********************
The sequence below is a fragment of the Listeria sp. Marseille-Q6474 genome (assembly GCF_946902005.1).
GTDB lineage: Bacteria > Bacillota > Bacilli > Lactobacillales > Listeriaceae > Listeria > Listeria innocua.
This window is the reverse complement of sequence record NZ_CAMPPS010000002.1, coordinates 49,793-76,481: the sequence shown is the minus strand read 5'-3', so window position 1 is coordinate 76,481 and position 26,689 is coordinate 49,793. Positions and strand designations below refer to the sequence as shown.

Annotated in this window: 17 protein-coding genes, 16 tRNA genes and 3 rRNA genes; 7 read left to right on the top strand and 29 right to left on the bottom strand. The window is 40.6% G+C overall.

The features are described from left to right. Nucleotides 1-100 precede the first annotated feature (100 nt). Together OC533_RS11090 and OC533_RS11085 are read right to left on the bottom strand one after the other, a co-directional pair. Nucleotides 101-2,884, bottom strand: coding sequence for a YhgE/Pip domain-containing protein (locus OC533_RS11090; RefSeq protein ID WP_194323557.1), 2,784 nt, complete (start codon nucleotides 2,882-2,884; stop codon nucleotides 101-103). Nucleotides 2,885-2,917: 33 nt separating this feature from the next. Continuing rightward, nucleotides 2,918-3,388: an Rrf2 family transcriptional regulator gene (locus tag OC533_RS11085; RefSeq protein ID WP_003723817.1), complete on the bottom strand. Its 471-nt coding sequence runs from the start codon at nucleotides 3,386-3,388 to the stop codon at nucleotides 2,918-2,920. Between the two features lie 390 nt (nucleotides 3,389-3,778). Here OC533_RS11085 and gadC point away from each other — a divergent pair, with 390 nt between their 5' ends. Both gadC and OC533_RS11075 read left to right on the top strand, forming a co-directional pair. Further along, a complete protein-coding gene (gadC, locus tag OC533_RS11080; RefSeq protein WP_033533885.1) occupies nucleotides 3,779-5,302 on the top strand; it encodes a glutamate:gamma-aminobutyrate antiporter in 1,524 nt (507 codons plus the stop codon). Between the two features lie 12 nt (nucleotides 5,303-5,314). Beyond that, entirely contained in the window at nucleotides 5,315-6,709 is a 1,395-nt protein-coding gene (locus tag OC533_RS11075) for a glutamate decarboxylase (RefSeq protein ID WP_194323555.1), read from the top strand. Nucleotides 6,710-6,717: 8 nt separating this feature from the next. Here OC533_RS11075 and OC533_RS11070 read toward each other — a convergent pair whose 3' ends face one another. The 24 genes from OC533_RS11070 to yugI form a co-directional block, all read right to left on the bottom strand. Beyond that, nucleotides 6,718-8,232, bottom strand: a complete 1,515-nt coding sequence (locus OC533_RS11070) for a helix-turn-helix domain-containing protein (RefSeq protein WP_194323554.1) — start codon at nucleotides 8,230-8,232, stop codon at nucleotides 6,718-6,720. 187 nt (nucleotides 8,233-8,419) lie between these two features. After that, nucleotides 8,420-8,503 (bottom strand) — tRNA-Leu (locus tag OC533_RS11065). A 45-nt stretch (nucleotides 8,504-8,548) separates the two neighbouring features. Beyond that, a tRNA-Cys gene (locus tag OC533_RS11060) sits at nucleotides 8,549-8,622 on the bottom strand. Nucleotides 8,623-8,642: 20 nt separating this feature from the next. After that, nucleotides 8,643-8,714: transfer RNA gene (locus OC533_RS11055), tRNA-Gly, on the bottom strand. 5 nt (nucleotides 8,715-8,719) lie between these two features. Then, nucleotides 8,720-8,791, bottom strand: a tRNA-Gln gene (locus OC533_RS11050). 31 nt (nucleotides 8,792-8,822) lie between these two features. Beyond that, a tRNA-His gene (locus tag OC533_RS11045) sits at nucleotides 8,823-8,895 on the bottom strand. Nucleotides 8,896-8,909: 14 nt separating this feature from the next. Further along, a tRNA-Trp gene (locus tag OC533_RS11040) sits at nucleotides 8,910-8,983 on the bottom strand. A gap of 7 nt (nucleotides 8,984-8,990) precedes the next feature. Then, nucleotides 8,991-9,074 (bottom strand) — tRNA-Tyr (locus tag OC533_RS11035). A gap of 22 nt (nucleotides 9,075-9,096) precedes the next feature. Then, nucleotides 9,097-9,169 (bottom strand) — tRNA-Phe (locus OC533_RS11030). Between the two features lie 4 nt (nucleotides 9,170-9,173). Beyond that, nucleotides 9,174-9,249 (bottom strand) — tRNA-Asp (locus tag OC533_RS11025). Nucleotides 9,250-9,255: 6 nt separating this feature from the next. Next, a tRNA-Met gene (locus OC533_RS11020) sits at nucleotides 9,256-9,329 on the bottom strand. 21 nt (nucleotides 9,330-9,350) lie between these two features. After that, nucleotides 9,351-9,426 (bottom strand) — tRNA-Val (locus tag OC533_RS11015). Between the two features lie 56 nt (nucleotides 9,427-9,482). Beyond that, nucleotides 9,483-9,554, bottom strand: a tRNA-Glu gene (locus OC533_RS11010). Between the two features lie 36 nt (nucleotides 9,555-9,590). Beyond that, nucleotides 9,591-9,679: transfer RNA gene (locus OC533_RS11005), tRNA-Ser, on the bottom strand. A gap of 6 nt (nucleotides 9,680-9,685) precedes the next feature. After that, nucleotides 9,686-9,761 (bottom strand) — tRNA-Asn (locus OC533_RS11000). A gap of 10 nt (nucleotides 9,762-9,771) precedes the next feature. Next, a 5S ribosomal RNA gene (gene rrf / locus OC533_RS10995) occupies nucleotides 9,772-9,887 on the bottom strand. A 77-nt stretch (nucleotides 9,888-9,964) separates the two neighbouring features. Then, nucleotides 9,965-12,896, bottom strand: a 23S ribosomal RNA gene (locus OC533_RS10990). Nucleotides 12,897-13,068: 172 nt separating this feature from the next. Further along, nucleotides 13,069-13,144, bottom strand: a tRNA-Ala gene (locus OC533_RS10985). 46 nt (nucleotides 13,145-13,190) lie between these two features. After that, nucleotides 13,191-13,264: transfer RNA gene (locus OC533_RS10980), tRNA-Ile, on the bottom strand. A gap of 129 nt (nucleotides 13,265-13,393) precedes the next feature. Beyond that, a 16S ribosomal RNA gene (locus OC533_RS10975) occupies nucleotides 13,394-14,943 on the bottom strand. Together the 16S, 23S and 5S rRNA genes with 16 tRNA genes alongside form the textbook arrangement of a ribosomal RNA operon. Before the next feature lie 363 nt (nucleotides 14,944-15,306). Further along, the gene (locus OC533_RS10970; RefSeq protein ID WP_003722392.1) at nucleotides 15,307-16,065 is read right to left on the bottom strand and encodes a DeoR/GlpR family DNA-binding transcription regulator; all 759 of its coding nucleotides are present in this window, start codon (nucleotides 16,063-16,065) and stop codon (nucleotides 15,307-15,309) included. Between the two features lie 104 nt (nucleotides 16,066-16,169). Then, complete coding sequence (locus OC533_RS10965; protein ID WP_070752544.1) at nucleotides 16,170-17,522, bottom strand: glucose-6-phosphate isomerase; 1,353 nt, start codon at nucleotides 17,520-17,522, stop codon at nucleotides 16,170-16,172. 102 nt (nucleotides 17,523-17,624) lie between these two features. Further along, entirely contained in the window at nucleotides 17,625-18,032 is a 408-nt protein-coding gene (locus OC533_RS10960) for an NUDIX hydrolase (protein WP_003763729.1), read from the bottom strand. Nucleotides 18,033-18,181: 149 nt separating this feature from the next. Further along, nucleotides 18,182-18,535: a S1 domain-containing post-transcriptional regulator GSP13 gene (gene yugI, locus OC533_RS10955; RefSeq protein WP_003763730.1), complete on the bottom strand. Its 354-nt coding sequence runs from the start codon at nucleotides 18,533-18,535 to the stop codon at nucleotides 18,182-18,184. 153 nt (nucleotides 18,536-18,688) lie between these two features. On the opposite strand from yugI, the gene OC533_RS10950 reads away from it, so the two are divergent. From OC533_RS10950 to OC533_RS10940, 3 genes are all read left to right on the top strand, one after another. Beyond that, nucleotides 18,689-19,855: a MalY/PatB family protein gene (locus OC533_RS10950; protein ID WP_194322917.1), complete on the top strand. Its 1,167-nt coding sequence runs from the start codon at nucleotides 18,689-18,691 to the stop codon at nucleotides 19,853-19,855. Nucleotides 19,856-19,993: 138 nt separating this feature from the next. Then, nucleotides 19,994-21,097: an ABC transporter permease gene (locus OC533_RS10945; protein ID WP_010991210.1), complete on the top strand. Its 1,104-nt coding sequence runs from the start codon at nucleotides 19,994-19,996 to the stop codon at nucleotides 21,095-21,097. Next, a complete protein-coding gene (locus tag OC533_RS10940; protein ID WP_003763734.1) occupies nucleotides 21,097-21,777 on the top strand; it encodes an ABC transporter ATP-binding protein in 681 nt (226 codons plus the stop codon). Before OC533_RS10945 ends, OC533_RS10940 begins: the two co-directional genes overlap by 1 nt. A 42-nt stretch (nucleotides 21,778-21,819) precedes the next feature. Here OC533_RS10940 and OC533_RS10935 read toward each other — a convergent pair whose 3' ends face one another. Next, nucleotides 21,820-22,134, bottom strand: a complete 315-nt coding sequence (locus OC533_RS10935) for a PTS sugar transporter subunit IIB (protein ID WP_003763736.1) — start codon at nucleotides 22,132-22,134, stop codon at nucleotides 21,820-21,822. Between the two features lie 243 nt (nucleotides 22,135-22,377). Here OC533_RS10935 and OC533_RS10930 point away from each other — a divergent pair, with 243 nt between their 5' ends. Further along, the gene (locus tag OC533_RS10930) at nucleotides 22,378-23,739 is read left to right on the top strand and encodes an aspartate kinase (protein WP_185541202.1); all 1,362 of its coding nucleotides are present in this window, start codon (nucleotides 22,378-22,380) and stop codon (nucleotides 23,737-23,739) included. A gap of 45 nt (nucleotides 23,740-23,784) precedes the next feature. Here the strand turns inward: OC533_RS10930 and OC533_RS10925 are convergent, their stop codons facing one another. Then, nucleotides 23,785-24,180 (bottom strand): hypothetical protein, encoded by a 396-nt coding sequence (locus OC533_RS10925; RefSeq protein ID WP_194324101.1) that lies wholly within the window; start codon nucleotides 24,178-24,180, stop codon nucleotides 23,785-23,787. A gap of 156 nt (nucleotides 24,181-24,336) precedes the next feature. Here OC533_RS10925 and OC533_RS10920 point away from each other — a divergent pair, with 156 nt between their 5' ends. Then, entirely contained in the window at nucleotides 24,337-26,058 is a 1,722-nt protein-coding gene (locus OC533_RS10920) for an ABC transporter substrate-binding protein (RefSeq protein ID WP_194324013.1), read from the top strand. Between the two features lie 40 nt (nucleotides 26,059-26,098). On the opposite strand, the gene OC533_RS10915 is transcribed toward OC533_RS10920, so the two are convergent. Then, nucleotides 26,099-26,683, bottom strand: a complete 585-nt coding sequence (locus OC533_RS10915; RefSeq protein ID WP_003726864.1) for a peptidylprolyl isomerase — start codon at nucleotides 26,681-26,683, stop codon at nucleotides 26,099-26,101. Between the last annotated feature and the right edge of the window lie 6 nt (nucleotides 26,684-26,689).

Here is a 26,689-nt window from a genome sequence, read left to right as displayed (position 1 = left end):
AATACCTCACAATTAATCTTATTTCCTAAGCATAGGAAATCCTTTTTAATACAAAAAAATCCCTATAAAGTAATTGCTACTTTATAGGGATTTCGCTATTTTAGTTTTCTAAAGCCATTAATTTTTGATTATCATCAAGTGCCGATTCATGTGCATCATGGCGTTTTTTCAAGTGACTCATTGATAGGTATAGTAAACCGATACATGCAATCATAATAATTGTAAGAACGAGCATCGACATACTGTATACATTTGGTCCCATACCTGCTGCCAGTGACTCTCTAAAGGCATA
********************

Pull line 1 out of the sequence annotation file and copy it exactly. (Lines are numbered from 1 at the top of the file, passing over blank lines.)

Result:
The sequence below is a fragment of the Listeria sp. Marseille-Q6474 genome (assembly GCF_946902005.1).